Of all the legacy Olympic venues in Calgary, the bid exploration committee may be least worried about the sliding track for bobsleigh, luge and skeleton.
The city is considering pitching to host the 2026 Winter Olympics, relying on the lasting infrastructure built for the 1988 Games.
The sliding track, now managed by WinSport, is set to undergo a few renovations worth roughly $23 million. Construction may begin as early as next spring, whether or not the Olympics go ahead in Calgary.
Other than an arena, the sliding tracks can be one of the most expensive investments a city must make to host the games, and that’s something the committee should keep in mind, three-time Olympic bobsled gold medallist Steve Mesler said.
“It’s a waste of a bid not to take advantage of the fact that one of the most expensive infrastructure projects, we already have,” he said. “And we only have to invest in it a little bit to make it last another 30 years.”
In contrast, Korea spent $141 million on building a new track for this year’s Pyeongchang Olympics.
The retired American athlete lives in Calgary and knows the WinSport track well. He said it’s not the most exhilarating track but it’s so fast “you start to kiss 140 kilometres an hour.”
Indeed, athletes can hit the maximum allowable force on a sliding track in two of the 14 corners.
“You kind of live on the edge and … you have a higher chance of crashing,” Mesler said. “These are tricky corners, so it, by all means, still lives up to those standards.
“Calgary’s ice is also known as one of the best places in the world, too, for the smoothness of it and the speed.”
Calgary’s dry climate, altitude and calibre of the ice-making professionals all make the slide’s surface renowned. It was also one of the first computer-designed tracks in the world, so it flows more smoothly than older tracks designed on paper.
The track continues to host World Cup events but it is 30 years old. A potential Calgary Winter Games is another eight years away.
Newer tracks, like the one made for Torino 2006, are more technically challenging. In nearby B.C., the Whistler track is considered the fastest in the world.
‘Easier scale of things’
Some athletes consider Calgary a warm-up track on the race circuit, rather than one that really pushes them.
“This track is on the easier scale of things,” WinSport senior ice manager Tyler Sietz said. “It is not a technically difficult track to get down. It’s a technically difficult track to go fast on.”
Sietz is a former Olympic-level luge athlete, and argued an easier track is necessarily a bad thing.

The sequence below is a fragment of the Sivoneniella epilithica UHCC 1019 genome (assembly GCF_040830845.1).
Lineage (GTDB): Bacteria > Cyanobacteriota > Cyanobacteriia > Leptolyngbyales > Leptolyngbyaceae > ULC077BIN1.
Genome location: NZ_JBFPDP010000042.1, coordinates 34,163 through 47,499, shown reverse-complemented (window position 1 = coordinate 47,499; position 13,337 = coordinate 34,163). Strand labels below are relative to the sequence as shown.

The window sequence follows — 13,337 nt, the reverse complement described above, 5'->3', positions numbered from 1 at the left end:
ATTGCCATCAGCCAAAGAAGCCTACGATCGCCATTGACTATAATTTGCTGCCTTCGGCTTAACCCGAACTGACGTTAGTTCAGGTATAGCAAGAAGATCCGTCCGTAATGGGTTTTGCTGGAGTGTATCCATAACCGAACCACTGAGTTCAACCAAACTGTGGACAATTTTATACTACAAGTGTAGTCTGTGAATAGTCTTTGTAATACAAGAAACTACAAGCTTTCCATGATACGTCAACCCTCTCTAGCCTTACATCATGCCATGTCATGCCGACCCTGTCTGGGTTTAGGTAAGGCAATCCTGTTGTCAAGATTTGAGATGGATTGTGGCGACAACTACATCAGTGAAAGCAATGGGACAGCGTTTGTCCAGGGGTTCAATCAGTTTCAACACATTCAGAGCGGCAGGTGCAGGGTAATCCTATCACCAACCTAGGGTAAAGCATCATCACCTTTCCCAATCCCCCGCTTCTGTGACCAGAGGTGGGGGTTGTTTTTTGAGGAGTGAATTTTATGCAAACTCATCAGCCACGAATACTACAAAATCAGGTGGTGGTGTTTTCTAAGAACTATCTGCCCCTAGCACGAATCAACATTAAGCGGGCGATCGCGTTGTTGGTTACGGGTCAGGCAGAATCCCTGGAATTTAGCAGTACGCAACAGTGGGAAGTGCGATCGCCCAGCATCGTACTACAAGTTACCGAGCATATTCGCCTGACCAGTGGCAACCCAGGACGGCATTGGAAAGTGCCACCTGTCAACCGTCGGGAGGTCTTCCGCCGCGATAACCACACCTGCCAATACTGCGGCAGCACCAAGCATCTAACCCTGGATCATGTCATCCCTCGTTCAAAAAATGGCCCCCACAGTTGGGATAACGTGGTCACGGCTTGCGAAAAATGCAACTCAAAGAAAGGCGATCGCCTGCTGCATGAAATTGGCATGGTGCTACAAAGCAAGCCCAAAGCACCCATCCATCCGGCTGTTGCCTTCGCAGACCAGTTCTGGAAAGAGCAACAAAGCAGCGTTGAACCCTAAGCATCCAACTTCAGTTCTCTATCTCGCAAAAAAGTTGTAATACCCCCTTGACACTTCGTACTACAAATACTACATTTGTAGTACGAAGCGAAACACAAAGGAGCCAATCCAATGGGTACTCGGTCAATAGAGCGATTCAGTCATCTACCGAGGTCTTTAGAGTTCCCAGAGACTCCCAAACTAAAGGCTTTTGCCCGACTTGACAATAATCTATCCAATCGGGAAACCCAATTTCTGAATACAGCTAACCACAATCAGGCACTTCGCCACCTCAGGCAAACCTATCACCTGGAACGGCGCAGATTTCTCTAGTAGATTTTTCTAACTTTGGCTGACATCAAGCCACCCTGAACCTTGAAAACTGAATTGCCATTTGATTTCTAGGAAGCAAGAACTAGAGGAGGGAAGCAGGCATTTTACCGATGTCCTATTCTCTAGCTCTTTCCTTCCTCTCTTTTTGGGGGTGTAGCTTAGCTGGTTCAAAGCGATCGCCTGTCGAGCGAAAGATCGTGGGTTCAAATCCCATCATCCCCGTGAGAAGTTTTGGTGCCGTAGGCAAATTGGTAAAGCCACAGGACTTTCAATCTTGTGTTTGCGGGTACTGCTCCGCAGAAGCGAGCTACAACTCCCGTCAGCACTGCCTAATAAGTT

“You have to be at your peak of perfection to win a gold medal on this track. You have to nail four runs in a row without a mistake,” he said. “To me, at the Olympic Games level, it shouldn’t be the guy that just makes it down. It should be the guy that does it perfectly.”
The planned renovations will streamline the track and improve ice quality. Right now, bobsledders and lugers start at different places before their paths meet five corners into the track.
The first bobsled turns will be dismantled so both sports will head down the same track, reducing maintenance costs.
Removing those turns should also add more ground space for a potential venue for slopestyle and halfpipe events.
The refrigeration system will be replaced entirely, a major project. The cooling pipes are now filled with an ammonia mixture, which can be deadly. Instead, they’ll use the far safer though less efficient glycol.
Under the new system, ice managers will be able to adjust the ice temperature in specific parts of the track. That will be an improvement because now when the sun hits one part of the track, the ice managers have to boost the cooling system along the entire track to make up the temperature difference.
WinSport is also upgrading buildings for athletes at either end of the track.
So those improvements are in the works, and an Olympics would bring more. For example, they’re looking at adding an outrun at the end of the course, because athletes are hitting higher speeds than they were in 1988. They could use the extra room to slow down.
The site would also need more spectator space.
Medals show legacy
Perhaps the best legacy of 1988’s sliding track would be the athletes. Since adding the facility, Canada has gone from no medals to its athletes regularly appearing on Olympic and World Cup podiums.
With a sliding track so close to a city of 1.3 million, young athletes have grown up in proximity to excellent training. That includes champion bobsledder Kaillie Humphries.
The track’s impact was evident in this year’s Olympic Winter Games. Canada won a gold for men’s two-person bobsleigh, a bronze for women’s and a silver for luge team relay.
With files from the Calgary Eyeopener.